Anyone familiar with Dr. Phil is probably also familiar with James Cameron's most famous and successful film: Titanic. Cameron is well noted for his special effects, but with Titanic he pulled off two of the grandest illusions without "special effects". One, of course, was the nearly full-size replica of the exterior of the grand ship, which added to the believability that the action took place on a ship. The other was that the modern-day "wrapper" story involving the Russian deep-sea research ship Keldyish and its amazing pair of submersibles: Mir-1 and Mir-2. James Cameron began research for his movie by hiring the Russians to take him to the wreck site and filming it with a motion picture grade camera built by his brother Michael Cameron, a mechanical engineer. Some of the opening scenes of the RMS Titanic on the bottom of the North Atlantic were real shots of the wreck. Later, Cameron cast two friends, Bill Paxton and Lewis Abernathy, as modern day treasure hunters looking for riches in the Titanic wreck, and they again hired the Keldyish to play itself.
Okay, so Titanic has been very good to James Cameron -- so what's the deal here? Well, Cameron is sort of a compulsive figure -- ever since he's been down there, he wanted to go back and "do it right". Not the theatrical movie, the filming of the wreck in its element. For the Keldyish and its Russian research institute, Titanic has been a boon, too, letting the world know of the capabilities of their marvelous subs. They even took "tourists" down to the wreck site for something like $20,000 a pop, much as the cash starved Russian space program has taken civilians up into space. Much like National Geographic or Jacques Cousteau, I think everyone understood that to mount a serious research expedition to RMS Titanic, it would certainly help to include a film crew and publicize the endeavor. Indeed, with nearly $2 billion in ticket sales worldwide, plus all the VHS and DVD sales and rentals, there is certainly a built-in audience interested in all things Titanic.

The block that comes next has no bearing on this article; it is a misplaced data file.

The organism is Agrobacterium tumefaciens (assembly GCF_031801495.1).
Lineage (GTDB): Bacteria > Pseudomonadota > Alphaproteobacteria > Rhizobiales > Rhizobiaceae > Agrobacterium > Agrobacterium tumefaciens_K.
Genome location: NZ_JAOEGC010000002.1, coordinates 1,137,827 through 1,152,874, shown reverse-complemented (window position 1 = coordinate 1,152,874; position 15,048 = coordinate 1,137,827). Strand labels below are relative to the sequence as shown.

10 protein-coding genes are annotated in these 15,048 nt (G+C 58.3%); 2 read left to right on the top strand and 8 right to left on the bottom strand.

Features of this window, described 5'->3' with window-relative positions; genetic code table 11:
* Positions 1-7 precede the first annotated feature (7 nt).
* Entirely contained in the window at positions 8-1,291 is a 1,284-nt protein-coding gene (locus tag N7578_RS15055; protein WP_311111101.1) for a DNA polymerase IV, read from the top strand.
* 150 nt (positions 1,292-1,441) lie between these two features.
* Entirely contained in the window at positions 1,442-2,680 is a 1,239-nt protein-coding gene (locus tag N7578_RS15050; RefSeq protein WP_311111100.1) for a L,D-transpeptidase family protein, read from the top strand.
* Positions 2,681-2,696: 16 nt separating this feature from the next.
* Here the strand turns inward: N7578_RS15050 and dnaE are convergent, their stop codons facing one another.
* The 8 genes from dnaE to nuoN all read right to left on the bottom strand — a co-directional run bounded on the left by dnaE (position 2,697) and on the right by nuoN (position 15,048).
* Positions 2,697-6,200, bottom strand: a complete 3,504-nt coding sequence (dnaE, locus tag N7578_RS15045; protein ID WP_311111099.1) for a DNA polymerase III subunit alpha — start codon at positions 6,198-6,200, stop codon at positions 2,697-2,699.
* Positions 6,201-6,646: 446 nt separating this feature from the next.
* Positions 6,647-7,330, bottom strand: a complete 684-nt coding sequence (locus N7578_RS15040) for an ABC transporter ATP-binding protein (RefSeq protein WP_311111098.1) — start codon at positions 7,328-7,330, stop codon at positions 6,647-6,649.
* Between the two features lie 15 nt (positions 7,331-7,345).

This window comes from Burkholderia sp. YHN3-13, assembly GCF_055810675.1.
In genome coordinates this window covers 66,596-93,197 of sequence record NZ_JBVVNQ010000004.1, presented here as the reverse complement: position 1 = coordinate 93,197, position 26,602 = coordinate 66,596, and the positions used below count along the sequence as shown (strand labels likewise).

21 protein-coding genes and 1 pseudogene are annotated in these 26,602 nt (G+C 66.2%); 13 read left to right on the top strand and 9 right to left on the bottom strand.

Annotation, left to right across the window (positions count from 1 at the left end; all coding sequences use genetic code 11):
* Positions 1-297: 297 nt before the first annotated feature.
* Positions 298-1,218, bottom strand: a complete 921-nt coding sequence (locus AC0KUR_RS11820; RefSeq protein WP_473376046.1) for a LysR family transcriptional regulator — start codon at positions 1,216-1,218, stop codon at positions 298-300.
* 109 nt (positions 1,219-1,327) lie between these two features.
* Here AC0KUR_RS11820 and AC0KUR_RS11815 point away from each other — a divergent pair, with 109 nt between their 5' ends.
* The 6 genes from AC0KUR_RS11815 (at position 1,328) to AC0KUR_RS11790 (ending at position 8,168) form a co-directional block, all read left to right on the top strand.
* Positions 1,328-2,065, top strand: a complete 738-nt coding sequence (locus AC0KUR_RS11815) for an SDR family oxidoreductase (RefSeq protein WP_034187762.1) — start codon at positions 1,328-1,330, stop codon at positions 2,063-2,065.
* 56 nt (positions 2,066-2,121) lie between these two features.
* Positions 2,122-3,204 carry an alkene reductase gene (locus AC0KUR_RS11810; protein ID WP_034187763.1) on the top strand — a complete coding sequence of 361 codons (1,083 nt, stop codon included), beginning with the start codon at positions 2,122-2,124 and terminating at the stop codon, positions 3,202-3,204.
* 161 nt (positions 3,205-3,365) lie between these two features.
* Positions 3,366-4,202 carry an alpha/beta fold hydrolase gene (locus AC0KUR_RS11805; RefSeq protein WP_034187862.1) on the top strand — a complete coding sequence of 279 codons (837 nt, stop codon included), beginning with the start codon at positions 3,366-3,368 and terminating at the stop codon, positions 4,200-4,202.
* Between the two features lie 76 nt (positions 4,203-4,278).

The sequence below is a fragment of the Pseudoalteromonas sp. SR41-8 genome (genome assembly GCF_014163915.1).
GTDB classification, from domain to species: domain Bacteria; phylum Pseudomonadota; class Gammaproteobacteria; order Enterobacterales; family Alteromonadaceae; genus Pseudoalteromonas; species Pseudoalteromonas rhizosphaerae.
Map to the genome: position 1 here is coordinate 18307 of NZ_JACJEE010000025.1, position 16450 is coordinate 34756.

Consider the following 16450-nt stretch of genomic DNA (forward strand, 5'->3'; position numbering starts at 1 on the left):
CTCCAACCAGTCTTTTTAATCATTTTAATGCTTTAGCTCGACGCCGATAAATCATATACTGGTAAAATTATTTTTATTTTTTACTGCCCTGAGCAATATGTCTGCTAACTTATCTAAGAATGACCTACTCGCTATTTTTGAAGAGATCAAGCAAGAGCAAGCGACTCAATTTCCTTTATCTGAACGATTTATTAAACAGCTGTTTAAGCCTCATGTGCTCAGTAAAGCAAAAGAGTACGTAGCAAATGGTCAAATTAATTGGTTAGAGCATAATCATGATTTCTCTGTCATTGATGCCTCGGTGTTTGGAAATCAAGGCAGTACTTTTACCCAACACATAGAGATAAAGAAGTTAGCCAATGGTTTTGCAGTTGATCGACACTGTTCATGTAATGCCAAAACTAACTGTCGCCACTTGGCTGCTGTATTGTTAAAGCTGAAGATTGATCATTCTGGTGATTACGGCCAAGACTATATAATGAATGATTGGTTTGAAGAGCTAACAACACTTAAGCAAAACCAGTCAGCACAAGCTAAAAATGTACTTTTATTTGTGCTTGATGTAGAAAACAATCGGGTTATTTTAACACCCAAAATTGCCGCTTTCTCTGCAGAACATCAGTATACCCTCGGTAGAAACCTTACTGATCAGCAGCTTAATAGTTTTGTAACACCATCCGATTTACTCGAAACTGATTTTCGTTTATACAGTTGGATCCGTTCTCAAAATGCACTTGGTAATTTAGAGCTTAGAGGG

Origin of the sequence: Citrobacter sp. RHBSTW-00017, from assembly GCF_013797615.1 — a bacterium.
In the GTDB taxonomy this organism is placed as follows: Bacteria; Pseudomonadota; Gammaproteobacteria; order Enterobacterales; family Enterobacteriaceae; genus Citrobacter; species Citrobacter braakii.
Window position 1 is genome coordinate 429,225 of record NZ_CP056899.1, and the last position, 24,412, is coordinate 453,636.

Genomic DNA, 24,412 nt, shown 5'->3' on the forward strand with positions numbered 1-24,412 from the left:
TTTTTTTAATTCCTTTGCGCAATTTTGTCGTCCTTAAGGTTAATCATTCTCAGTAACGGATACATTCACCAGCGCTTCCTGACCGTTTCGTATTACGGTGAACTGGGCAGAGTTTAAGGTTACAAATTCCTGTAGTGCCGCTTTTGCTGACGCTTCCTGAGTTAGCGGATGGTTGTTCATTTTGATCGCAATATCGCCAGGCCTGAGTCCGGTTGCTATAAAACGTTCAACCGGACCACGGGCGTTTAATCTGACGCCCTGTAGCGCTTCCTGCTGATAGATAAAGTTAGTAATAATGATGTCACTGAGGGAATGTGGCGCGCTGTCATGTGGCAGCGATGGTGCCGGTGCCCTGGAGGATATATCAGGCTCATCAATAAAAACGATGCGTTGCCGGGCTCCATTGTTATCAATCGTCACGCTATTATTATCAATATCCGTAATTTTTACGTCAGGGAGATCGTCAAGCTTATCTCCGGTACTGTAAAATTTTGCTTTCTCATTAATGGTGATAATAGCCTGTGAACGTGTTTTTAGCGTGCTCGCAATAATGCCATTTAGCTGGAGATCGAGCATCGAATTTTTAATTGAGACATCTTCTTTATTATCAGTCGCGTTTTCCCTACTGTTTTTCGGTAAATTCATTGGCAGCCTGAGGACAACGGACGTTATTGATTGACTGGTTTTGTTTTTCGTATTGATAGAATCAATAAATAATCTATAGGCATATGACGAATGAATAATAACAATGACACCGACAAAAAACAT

There was, a few years ago I think, an IMAX film about Titanic. So I believe that someone has hauled an IMAX camera down 2½ miles. This time, though, they are taking 3-D IMAX cameras. I have previously seen one IMAX 3-D film, Space Station 3-D, which can still be seen at the Grand Rapids IMAX theatre, and can say that it is a remarkable process. So, now we have the backstory to Ghosts of the Abyss. What about the film itself?